Anyone expecting an escape-room type of experience may be disappointed, but for me what Phantom Peak delivers is so much richer. Though the puzzles are perhaps on the simpler side at times (though I have, admittedly, only completed 1 of the 16 that they offer currently), to me it felt that the puzzles weren’t what was most important. Instead, the storyline and the care that has been taken to make it so detailed, so three dimensional past the point of merely mechanical, is at the heart of what makes it so, once again, fun. The storyline that the experience follows could be more compared to that of a choose-your-own story book than anything else: it has a central, cohesive narrative structure that it follows, yet allows the guest an amount of autonomy whilst you explore the world.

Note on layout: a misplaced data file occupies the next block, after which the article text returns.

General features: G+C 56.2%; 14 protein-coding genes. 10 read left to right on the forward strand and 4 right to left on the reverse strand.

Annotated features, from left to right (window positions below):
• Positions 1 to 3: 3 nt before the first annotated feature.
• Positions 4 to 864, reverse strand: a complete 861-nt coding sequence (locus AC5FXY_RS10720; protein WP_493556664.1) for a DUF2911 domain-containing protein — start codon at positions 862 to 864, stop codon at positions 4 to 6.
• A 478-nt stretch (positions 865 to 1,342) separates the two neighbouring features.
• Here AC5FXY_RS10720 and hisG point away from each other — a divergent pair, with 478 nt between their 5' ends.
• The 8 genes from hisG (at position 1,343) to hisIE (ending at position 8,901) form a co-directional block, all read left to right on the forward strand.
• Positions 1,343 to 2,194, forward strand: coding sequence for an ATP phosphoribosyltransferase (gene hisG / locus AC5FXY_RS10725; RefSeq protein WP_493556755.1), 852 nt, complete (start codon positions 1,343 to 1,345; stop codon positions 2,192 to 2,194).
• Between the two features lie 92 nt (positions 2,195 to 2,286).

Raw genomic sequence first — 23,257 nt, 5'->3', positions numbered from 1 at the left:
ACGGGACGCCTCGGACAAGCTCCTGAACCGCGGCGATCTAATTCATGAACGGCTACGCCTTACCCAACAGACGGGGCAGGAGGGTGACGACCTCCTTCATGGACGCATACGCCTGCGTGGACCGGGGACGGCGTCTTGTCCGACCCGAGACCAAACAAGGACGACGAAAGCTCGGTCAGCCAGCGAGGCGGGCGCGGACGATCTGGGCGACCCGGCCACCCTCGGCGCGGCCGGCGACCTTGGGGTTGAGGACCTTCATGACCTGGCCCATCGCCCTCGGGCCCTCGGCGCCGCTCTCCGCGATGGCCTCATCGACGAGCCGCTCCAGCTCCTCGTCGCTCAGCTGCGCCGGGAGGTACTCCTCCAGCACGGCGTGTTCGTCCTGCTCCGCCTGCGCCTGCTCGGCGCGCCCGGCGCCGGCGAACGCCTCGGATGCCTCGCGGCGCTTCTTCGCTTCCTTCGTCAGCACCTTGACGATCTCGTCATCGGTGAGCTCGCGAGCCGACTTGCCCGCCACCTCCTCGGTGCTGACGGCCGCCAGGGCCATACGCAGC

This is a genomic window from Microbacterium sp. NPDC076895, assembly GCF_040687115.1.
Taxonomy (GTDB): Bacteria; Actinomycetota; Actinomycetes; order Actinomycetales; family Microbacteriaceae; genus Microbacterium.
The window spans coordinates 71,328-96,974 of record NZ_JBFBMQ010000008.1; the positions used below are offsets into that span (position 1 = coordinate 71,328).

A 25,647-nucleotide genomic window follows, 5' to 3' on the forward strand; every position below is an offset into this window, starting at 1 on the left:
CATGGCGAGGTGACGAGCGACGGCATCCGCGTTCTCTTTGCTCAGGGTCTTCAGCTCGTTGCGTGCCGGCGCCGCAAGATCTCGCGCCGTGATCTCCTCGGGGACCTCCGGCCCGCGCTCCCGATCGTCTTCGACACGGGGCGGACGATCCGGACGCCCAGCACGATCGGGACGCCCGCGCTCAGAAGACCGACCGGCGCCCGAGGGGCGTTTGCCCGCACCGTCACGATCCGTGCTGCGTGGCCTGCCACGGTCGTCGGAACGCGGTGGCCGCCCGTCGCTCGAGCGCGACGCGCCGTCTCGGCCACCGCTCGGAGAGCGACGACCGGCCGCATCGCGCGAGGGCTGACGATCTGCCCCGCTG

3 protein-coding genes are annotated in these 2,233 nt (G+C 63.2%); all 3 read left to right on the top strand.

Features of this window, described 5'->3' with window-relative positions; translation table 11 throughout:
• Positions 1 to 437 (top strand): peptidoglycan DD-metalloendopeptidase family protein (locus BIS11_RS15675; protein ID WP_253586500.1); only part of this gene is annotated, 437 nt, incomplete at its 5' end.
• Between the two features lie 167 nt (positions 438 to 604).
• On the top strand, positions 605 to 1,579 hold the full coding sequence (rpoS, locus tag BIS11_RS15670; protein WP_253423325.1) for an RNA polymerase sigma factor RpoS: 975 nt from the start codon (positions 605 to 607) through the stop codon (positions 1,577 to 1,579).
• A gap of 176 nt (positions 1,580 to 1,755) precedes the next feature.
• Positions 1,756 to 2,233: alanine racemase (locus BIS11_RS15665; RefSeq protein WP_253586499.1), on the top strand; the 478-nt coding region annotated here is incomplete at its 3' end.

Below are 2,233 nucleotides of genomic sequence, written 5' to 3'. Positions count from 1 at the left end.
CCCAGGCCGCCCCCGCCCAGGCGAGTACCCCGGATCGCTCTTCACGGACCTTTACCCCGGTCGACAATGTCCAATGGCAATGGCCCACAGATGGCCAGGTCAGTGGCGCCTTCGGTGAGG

As is central to any story in a theatre production, something must be said about the characters at Phantom Peak. As someone who is abrasively aware of one-dimensional characterisation (I have my literature degree to thank for that), the characters in Phantom Peak are anything but. Often witty and undeniably charismatic, each character I encountered throughout the western town felt lived rather than acted. No lines felt forced or rehearsed, and you get the feeling that the actors aren’t just there to deliver clues or pieces of pre-determined dialogue but instead are the moving parts driving this narrative forward. The level of commitment that each actor has to their quirky characters is charming: you can tell that not only are the visitors around you having fun, but so are the actors around you.